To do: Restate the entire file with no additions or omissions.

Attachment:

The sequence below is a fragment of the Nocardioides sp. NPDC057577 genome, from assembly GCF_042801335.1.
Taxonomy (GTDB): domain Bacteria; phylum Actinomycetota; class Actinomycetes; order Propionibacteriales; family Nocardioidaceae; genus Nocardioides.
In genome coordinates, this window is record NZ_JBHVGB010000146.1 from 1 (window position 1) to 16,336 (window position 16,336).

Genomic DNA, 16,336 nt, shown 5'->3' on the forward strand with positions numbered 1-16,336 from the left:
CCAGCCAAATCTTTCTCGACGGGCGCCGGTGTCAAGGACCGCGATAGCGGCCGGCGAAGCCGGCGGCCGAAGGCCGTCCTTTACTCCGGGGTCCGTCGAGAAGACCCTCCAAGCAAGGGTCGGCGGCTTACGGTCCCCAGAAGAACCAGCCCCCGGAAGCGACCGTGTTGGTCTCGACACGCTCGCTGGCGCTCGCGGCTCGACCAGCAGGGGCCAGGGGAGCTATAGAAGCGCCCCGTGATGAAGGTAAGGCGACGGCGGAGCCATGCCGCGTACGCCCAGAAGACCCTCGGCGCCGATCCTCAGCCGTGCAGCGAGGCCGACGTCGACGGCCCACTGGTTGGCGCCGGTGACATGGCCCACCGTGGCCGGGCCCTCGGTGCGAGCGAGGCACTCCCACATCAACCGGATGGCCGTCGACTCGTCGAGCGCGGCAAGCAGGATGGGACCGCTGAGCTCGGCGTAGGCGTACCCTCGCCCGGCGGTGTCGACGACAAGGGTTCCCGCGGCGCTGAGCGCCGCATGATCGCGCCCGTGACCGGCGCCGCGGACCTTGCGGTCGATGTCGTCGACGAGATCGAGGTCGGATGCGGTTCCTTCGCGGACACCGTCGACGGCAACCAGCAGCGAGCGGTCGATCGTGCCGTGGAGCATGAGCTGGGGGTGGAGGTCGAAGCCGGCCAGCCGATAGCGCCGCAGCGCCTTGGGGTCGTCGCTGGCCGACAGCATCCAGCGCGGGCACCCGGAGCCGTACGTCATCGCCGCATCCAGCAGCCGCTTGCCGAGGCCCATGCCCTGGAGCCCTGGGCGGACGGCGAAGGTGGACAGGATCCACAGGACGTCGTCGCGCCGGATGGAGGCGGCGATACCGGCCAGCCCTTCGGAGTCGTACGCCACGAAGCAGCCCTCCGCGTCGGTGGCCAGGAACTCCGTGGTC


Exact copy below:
The sequence below is a fragment of the Nocardioides sp. NPDC057577 genome, from assembly GCF_042801335.1.
Taxonomy (GTDB): domain Bacteria; phylum Actinomycetota; class Actinomycetes; order Propionibacteriales; family Nocardioidaceae; genus Nocardioides.
In genome coordinates, this window is record NZ_JBHVGB010000146.1 from 1 (window position 1) to 16,336 (window position 16,336).

Genomic DNA, 16,336 nt, shown 5'->3' on the forward strand with positions numbered 1-16,336 from the left:
CCAGCCAAATCTTTCTCGACGGGCGCCGGTGTCAAGGACCGCGATAGCGGCCGGCGAAGCCGGCGGCCGAAGGCCGTCCTTTACTCCGGGGTCCGTCGAGAAGACCCTCCAAGCAAGGGTCGGCGGCTTACGGTCCCCAGAAGAACCAGCCCCCGGAAGCGACCGTGTTGGTCTCGACACGCTCGCTGGCGCTCGCGGCTCGACCAGCAGGGGCCAGGGGAGCTATAGAAGCGCCCCGTGATGAAGGTAAGGCGACGGCGGAGCCATGCCGCGTACGCCCAGAAGACCCTCGGCGCCGATCCTCAGCCGTGCAGCGAGGCCGACGTCGACGGCCCACTGGTTGGCGCCGGTGACATGGCCCACCGTGGCCGGGCCCTCGGTGCGAGCGAGGCACTCCCACATCAACCGGATGGCCGTCGACTCGTCGAGCGCGGCAAGCAGGATGGGACCGCTGAGCTCGGCGTAGGCGTACCCTCGCCCGGCGGTGTCGACGACAAGGGTTCCCGCGGCGCTGAGCGCCGCATGATCGCGCCCGTGACCGGCGCCGCGGACCTTGCGGTCGATGTCGTCGACGAGATCGAGGTCGGATGCGGTTCCTTCGCGGACACCGTCGACGGCAACCAGCAGCGAGCGGTCGATCGTGCCGTGGAGCATGAGCTGGGGGTGGAGGTCGAAGCCGGCCAGCCGATAGCGCCGCAGCGCCTTGGGGTCGTCGCTGGCCGACAGCATCCAGCGCGGGCACCCGGAGCCGTACGTCATCGCCGCATCCAGCAGCCGCTTGCCGAGGCCCATGCCCTGGAGCCCTGGGCGGACGGCGAAGGTGGACAGGATCCACAGGACGTCGTCGCGCCGGATGGAGGCGGCGATACCGGCCAGCCCTTCGGAGTCGTACGCCACGAAGCAGCCCTCCGCGTCGGTGGCCAGGAACTCCGTGGTC